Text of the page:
Recycling the 80’s

It’s only when we get down to something that makes us sort out all those old boxes we’ve had piling up in the closet for the last three decades, that we come to grips with the fact that we have a lot of leftovers from the 80’s we’re too ashamed to admit we have, but far too attached to to get rid of. We’ve even moved them from home to home waiting for that inspiration to know how to find a new use for the things of our childhood. How can we just throw our formative years away?

Magnetic media was big in the 80’s and we can be sentimental about it, but we also have to be intelligent when we finally cut the strings and realize Duran Duran will not make a comeback, and neither will Betamax videos. These magnetic based media need to be disposed of in a way that they will not end up in a landfill, as they take hundreds of years to decompose. Scary! My great, great, great, great grandchildren can dig up my old Boy George cassettes and realize it was true – I did have an appalling taste in music!

Finding places to recycle floppy disks, cassette and video cassette tape is not hard, but can be done.

“One of the bigger problems is that there’s this massive amount of VHS tapes (and magnetic media) and there really isn’t a great solution for recycling them,” says Mickey Friedman, COO for GreenDisk, one of the largest e-waste recyclers in the U.S.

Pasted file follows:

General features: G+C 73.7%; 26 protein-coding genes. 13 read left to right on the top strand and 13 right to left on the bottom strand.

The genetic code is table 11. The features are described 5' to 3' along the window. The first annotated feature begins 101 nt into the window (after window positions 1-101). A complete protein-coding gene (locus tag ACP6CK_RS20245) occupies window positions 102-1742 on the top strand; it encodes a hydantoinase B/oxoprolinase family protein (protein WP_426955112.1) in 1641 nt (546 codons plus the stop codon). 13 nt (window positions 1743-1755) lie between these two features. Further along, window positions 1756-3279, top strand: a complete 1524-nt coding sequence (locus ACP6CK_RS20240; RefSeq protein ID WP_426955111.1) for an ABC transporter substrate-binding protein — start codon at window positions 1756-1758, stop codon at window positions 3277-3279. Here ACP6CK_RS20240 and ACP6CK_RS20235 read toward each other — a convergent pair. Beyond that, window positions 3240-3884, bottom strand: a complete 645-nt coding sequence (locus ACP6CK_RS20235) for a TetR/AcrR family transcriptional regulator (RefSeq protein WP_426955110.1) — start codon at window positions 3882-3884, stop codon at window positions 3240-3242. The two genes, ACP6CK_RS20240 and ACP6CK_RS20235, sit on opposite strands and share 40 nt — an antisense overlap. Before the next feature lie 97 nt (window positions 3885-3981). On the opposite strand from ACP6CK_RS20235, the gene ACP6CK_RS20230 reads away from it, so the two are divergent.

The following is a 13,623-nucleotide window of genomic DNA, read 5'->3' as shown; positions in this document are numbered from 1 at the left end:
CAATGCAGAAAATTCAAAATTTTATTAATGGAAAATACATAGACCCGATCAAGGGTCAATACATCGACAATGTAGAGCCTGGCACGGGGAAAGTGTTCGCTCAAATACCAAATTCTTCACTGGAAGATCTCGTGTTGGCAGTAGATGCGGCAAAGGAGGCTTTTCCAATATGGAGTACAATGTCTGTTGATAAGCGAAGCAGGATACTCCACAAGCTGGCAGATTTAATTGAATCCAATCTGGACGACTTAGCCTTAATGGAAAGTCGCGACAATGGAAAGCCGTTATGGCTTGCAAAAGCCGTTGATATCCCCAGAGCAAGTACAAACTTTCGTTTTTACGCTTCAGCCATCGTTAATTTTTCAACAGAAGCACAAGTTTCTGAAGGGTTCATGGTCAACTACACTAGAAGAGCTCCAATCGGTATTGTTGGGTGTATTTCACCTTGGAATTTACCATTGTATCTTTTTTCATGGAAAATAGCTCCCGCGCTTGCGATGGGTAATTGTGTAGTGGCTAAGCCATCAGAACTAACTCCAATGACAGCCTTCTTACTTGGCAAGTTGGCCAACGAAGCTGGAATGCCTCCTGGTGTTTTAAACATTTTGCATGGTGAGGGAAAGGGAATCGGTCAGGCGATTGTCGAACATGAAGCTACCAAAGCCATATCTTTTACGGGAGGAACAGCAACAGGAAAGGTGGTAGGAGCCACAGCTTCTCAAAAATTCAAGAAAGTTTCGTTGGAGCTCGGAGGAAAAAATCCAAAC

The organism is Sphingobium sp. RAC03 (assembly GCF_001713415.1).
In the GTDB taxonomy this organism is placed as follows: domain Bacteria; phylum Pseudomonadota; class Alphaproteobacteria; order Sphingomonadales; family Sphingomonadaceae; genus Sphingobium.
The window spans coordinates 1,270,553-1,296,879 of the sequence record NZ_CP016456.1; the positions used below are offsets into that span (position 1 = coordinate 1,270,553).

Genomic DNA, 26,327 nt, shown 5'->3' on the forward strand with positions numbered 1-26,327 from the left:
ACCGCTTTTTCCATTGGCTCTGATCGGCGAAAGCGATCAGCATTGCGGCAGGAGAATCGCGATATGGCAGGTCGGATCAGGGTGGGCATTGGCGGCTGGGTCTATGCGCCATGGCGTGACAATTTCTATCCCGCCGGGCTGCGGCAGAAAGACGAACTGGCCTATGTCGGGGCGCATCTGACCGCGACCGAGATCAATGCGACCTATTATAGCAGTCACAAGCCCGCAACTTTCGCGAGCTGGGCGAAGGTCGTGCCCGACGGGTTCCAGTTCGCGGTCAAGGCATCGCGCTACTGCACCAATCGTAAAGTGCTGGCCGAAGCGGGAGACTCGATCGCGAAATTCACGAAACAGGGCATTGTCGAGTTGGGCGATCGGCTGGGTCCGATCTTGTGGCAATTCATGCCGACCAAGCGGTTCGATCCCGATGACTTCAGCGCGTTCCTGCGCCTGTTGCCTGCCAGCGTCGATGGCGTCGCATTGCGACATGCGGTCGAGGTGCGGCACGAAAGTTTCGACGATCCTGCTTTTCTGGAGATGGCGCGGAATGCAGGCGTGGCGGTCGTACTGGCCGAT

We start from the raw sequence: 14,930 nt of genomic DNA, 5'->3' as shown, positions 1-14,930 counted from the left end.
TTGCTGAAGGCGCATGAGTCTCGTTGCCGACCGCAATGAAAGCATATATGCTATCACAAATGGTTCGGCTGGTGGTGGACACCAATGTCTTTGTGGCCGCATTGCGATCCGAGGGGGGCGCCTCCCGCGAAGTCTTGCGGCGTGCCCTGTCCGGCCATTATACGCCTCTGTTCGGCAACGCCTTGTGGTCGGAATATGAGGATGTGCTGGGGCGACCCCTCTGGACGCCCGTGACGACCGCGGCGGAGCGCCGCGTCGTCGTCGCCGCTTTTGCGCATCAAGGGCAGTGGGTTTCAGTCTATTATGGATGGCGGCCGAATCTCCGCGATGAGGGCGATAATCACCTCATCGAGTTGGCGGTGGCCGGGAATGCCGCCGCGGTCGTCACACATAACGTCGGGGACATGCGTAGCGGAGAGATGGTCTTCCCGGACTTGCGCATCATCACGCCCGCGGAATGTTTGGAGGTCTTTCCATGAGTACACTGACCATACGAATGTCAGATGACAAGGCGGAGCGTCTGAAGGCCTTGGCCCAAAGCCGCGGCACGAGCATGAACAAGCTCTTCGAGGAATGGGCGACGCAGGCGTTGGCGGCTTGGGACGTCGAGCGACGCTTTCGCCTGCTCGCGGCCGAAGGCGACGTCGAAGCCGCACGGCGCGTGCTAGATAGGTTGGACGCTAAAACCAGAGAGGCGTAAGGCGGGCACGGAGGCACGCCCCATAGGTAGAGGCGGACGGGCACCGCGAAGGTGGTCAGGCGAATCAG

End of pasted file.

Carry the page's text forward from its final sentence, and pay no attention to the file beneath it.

Friedman says it’s been hard for the company to recycle all of the pieces associated with magnetic media.

“The outside casing is made from different types of plastic and that can be recycled; it’s the Mylar tape that really can’t be,” he says. “We do about as good as you can.”

This is one case where we all fall back on any recyclers online bible – Pinterest. One woman uses the Mylar tape inside cassettes to crochet shower curtains and items of clothing. Another woman makes them into ribbon for packages and other decorative items. But what can you really do with 4000 miles of Mylar tape? That’s an awful lot of sweaters…


It’s a case of looking around and seeing what is in your area. There are a few companies online that will accept old magnetic media and recycle, but their options are limited. These old tapes are basically Mylar tape, and the plastic covers they came in. That’s not a lot of material to work with. But persevere! There must be something out there – we just haven’t found it yet!

How do you recycle your old, still loved magnetic media? Let us know in the comments and see if we can start an 80’s recycling revolution – Genesis would be proud!

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